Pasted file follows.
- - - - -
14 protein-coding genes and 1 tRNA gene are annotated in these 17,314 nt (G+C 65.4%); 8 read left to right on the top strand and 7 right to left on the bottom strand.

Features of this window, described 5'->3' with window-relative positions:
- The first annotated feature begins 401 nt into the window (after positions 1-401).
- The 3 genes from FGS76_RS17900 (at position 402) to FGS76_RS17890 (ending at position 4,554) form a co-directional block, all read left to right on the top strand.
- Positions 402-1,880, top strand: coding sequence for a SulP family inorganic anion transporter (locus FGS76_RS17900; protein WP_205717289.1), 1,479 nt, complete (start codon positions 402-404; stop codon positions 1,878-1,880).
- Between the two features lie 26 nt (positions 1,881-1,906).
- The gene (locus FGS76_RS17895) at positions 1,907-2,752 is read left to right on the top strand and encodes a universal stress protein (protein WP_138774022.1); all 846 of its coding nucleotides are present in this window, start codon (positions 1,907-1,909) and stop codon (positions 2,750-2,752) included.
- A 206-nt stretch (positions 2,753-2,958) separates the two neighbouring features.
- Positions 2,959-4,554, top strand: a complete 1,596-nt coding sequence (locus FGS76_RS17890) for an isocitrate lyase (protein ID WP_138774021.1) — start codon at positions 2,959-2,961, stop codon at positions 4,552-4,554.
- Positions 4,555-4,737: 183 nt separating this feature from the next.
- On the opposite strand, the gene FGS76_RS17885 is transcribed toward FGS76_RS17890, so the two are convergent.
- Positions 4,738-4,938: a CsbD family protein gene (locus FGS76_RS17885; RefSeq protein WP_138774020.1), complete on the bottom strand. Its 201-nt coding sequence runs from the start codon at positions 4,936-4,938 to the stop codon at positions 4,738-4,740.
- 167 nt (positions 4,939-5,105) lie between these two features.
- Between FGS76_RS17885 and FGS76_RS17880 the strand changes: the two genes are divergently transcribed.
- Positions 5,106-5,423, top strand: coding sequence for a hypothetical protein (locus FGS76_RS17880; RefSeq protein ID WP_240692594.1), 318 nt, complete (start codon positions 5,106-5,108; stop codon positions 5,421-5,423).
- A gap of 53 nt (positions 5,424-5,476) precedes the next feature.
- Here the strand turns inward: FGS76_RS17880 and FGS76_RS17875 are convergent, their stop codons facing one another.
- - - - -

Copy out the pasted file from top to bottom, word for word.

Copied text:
14 protein-coding genes and 1 tRNA gene are annotated in these 17,314 nt (G+C 65.4%); 8 read left to right on the top strand and 7 right to left on the bottom strand.

Features of this window, described 5'->3' with window-relative positions:
- The first annotated feature begins 401 nt into the window (after positions 1-401).
- The 3 genes from FGS76_RS17900 (at position 402) to FGS76_RS17890 (ending at position 4,554) form a co-directional block, all read left to right on the top strand.
- Positions 402-1,880, top strand: coding sequence for a SulP family inorganic anion transporter (locus FGS76_RS17900; protein WP_205717289.1), 1,479 nt, complete (start codon positions 402-404; stop codon positions 1,878-1,880).
- Between the two features lie 26 nt (positions 1,881-1,906).
- The gene (locus FGS76_RS17895) at positions 1,907-2,752 is read left to right on the top strand and encodes a universal stress protein (protein WP_138774022.1); all 846 of its coding nucleotides are present in this window, start codon (positions 1,907-1,909) and stop codon (positions 2,750-2,752) included.
- A 206-nt stretch (positions 2,753-2,958) separates the two neighbouring features.
- Positions 2,959-4,554, top strand: a complete 1,596-nt coding sequence (locus FGS76_RS17890) for an isocitrate lyase (protein ID WP_138774021.1) — start codon at positions 2,959-2,961, stop codon at positions 4,552-4,554.
- Positions 4,555-4,737: 183 nt separating this feature from the next.
- On the opposite strand, the gene FGS76_RS17885 is transcribed toward FGS76_RS17890, so the two are convergent.
- Positions 4,738-4,938: a CsbD family protein gene (locus FGS76_RS17885; RefSeq protein WP_138774020.1), complete on the bottom strand. Its 201-nt coding sequence runs from the start codon at positions 4,936-4,938 to the stop codon at positions 4,738-4,740.
- 167 nt (positions 4,939-5,105) lie between these two features.
- Between FGS76_RS17885 and FGS76_RS17880 the strand changes: the two genes are divergently transcribed.
- Positions 5,106-5,423, top strand: coding sequence for a hypothetical protein (locus FGS76_RS17880; RefSeq protein ID WP_240692594.1), 318 nt, complete (start codon positions 5,106-5,108; stop codon positions 5,421-5,423).
- A gap of 53 nt (positions 5,424-5,476) precedes the next feature.
- Here the strand turns inward: FGS76_RS17880 and FGS76_RS17875 are convergent, their stop codons facing one another.